Sen. Ellman, Rep. Moeller, Community Advocates Announce Legislation to Protect Illinois Wetlands After U.S. Supreme Court Overreach

(Springfield, IL) – Today, Illinois Senator Laura Ellman (District 21) and State Representative Anna Moeller (District 43) joined forces with community advocates to announce the “Wetlands and Small Stream Protection Act” – new legislation protecting Illinois waters in the wake of a recent U.S. Supreme Court decision that rolled back crucial federal safeguards in the Clean Water Act.

Illinois law does not currently include a comprehensive program to safeguard waters and wetlands that are now no longer federally protected, leaving the few remaining Illinois wetlands vulnerable to development. In their May 2023 Sackett v. EPA decision, the Court left protections up to the states, prompting Sen. Ellman and Rep. Moeller to introduce SB3669 and HB5386.

“These state-level protections are absolutely necessary to safeguard our waterways and wetlands as they play a critical role in the health and wellbeing of all Illinois communities, and doing so also happens to be incredibly popular in Illinois,” said Illinois Sen. Laura Ellman. “Nearly 80 percent of Illinoisans support protections for outdoor areas, including wetlands, prairies, and forests. I look forward to working with my colleagues to pass this important legislation in the coming months.”

Wetlands act as nature’s sponges, providing important flood control, preserving endangered habitats, and protecting clean drinking water. A surprising 90% of Illinois wetlands have already been destroyed. As climate change continues increasing extreme weather, we rely more on climate-resilient landscapes like wetlands.

“We can’t afford to lose the protection wetlands provide,” said Illinois Rep. Anna Moeller. “Clean drinking water, flood protection and other wetland benefits are simply not negotiable – they are necessary for all of us. I’m proud to sponsor this legislation in the House this spring.”

“We know how slowly things move in Washington, so Illinois can’t afford to wait for the wheels to turn in Congress,” said Paul Botts, president and executive director of The Wetlands Initiative. “The Supreme Court placed the question of wetlands protections squarely within the jurisdiction of the states, and this bill simply allows Illinois to step up and fill the gap in protections created by the Court.”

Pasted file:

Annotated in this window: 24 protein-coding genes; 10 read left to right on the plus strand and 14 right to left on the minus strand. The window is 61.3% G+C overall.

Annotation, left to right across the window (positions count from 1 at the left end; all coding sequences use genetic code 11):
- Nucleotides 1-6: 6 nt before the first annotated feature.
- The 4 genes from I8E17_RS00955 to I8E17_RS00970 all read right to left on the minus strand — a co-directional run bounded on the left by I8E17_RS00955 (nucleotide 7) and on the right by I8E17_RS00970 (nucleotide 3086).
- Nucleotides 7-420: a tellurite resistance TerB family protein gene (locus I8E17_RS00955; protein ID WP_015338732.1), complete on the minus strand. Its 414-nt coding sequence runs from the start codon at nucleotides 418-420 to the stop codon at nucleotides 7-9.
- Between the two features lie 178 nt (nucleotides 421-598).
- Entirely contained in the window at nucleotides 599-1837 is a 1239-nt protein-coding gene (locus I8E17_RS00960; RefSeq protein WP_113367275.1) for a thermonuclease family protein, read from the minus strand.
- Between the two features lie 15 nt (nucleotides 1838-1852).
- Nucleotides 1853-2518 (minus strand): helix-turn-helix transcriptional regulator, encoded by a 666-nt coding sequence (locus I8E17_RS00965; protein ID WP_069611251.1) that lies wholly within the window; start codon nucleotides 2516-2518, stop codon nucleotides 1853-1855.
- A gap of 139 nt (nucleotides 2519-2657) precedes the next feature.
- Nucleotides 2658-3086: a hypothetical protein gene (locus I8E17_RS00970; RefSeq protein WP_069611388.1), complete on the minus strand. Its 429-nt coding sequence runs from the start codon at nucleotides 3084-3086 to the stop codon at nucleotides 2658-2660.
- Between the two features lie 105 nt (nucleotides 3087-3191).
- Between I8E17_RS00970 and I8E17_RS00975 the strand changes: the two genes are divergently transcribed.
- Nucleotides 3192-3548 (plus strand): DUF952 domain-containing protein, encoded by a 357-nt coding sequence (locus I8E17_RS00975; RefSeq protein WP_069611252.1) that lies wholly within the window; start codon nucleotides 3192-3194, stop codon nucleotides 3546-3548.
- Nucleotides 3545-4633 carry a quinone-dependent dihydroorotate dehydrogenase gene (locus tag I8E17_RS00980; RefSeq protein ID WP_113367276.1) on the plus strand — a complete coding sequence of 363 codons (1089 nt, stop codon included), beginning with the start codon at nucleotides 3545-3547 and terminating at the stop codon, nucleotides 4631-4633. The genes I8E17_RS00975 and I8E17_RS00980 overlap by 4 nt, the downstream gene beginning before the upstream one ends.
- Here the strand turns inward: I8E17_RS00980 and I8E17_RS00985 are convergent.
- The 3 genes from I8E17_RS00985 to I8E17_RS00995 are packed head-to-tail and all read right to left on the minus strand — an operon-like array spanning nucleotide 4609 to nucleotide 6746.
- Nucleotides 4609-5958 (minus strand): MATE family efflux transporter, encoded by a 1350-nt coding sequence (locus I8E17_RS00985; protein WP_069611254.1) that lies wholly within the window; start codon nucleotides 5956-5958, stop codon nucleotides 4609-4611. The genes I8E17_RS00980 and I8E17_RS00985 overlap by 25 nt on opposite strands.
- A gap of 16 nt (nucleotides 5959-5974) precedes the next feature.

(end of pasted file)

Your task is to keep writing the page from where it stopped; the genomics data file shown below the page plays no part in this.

The absence of wetlands protections will lead to damaged waterways and wetlands, increasing flooding, soil erosion, drought, and vulnerabilities to our drinking water supply. Moreover, it poses significant threats to Illinois’ agriculture sector and the outdoor economy.

When enacted, this legislation will reinstate vital protections for Illinois wetlands, creating a long-term Illinois Department of Natural Resources (IDNR) program to protect our state waters by:

  • requiring that wetland developers apply to IDNR for a permit before destroying the wetlands and small streams on which the Supreme Court has now declared an open season,

  • requiring avoiding wetlands destruction to the extent possible and compensating for the losses that their activity would have on floodwater retention, water quality, and wildlife,

  • allowing the Illinois counties that have good wetlands protection programs to continue their good work, and

  • charging applicants a modest fee that would help pay for the program.

“We must protect our wetlands, which help filter and purify our water, in turn protecting us from pollutants and contaminants making their way into our water supply,” said Dr. Rebecca Vortman, Clinical Assistant Professor, University of Illinois Chicago College of Nursing. “Legislation designed to restore protection to Illinois’ wetlands is good legislation for the right reason– to ensure that water remains a source of life, not sickness.”

“As a first-time homeowner in 2016, I’ve had my possessions destroyed by a 100-year flood, and sadly, with climate change, many of our neighbors throughout Illinois have their belongings flooded annually, uprooting their lives,” said Celeste Flores, political director with Mano a Mano and co-chair Clean Power Lake County. “Our state legislators must step up now that the Supreme Court has failed Illinoisans. We have the solution and must act in this legislative session.”

“I’ve hunted, fished and gone on numerous bird-watching explorations in Illinois wetlands, which include marshes, swamps, bogs and fens, that are critical for migratory birds and wildlife because of their location within the Mississippi River Flyway,” said Eliha Perez an Illinois outdoorsman and naturalist. “The outdoor economy in Illinois supports thousands and thousands of jobs and has an economic impact worth billions of dollars.”

“We owe it to ourselves, the nearby communities, and future generations to do something about this growing flooding problem,” said Jess Whiston, the owner and operator of Terripin Farms in Quincy, Illinois who experienced flooding firsthand. “From where I’m standing, this is one of those times where the smart thing to do and the right to do are one in the same. Passing the “Wetlands and Small Stream Protection Act” is simply a no-brainer.”

“Illinois and other states must step up to fill the gap for protecting vital wetlands and community waterways after the Supreme Court’s misguided Sackett decision tied the hands of the federal government to perform its water quality protection responsibilities,” said Environmental Law and Policy Center Executive Director Howard Learner. “We’re pleased that this important Illinois wetlands protection legislation is gaining support and moving forward to passage this year.”


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